In considering the wide array of products, including shelf stable products, which may be produced in accordance with the present invention, mold cavity volume may vary from less than 3 cubic inches to 25 cubic inches or more in view of size limitations imposed by a typical upright toaster. With regard to minimum volume, it should be remembered that the mold configuration should be established so as to provide a baked article which includes a moist center. If for example, the product is too thin, a primarily crust based item (i.e., mostly comprised of a thin shell) will be produced. With regard to maximum volume, a thickness of 1 inch with a height and width of 5 inches is considered as maximum size for a standard upright toaster. However, larger sizes may be produced for non-standard toasters.

Continuing with a description of the advantages derived in using mold arrangement 10, it should be appreciated that baking times are significantly reduced. For example, items such as cookies and muffins can be baked in approximately one-half the time required by conventional processes. Moreover, baking time is consistent across a wide variety of different formulas. It is anticipated that most articles will bake in the molding arrangement of the present invention within approximately 4-6 minutes, as compared with times ranging from 8-30 minutes in conventional oven processing. In addition, the need for large continuous production ovens is eliminated. It is submitted that significant production savings will be realized for this reason alone.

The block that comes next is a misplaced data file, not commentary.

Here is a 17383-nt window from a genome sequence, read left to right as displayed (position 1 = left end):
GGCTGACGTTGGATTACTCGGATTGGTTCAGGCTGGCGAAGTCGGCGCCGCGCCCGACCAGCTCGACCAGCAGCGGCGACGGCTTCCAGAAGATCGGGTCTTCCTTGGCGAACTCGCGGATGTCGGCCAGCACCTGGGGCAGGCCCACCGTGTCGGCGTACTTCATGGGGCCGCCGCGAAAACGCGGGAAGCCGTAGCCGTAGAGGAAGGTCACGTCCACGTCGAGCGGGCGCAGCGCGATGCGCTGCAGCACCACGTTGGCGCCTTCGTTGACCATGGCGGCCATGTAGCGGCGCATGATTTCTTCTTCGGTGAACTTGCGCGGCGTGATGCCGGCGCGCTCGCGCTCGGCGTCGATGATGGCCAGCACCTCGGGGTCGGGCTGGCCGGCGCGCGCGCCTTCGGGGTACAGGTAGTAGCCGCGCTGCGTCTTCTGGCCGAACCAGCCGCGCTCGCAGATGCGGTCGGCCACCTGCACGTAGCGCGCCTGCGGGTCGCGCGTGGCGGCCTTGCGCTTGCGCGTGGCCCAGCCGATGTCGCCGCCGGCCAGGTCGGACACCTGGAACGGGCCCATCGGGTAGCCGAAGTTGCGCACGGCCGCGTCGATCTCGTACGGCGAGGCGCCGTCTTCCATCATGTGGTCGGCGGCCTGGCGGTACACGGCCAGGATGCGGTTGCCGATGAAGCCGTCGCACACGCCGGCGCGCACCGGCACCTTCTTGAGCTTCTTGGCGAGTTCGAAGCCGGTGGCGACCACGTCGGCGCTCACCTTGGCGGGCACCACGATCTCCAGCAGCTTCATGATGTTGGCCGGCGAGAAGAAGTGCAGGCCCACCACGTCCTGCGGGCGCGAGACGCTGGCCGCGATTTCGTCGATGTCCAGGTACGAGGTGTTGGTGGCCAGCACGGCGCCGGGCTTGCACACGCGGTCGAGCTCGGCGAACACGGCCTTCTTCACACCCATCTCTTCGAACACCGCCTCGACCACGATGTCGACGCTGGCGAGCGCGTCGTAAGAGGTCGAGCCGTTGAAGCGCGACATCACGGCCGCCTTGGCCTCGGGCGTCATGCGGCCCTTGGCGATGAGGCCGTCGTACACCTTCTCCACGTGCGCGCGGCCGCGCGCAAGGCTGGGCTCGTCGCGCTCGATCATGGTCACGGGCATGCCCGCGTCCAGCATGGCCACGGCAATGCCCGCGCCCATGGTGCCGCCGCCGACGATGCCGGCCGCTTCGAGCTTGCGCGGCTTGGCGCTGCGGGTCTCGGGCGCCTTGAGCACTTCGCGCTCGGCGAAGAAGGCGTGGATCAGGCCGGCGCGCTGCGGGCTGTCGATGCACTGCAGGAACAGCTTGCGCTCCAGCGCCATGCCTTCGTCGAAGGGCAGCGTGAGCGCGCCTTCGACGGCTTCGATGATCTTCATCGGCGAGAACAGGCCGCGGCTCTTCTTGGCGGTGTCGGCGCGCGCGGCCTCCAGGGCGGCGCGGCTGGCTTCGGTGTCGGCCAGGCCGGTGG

As noted above, the present invention is highly advantageous in its ability to produce upright toaster compatible baked items essentially irrespective of the baking mixture which is used. It should be appreciated that the present invention contemplates the production of items such as, for example, muffins, cookies, brownies, yeast pastry, biscuits and scones, cakes (ranging from pound cake to very light sponge cake), soda breads, yeast breads (sweet and non-sweet) and filled dough products which may be filled with sweet or non-sweet fillings. These products, when produced in accordance with the teachings herein, will not fall apart or break down while being toasted in a standard upright toaster and will maintain product integrity during removal from the toaster. It should also be mentioned that even though the present invention is essentially universal in consistently producing baked items irrespective of the type of baking mixture used, it remarkably provides that each of these items retains its expected taste, texture and eating characteristics. In and by itself, this feature is highly advantageous.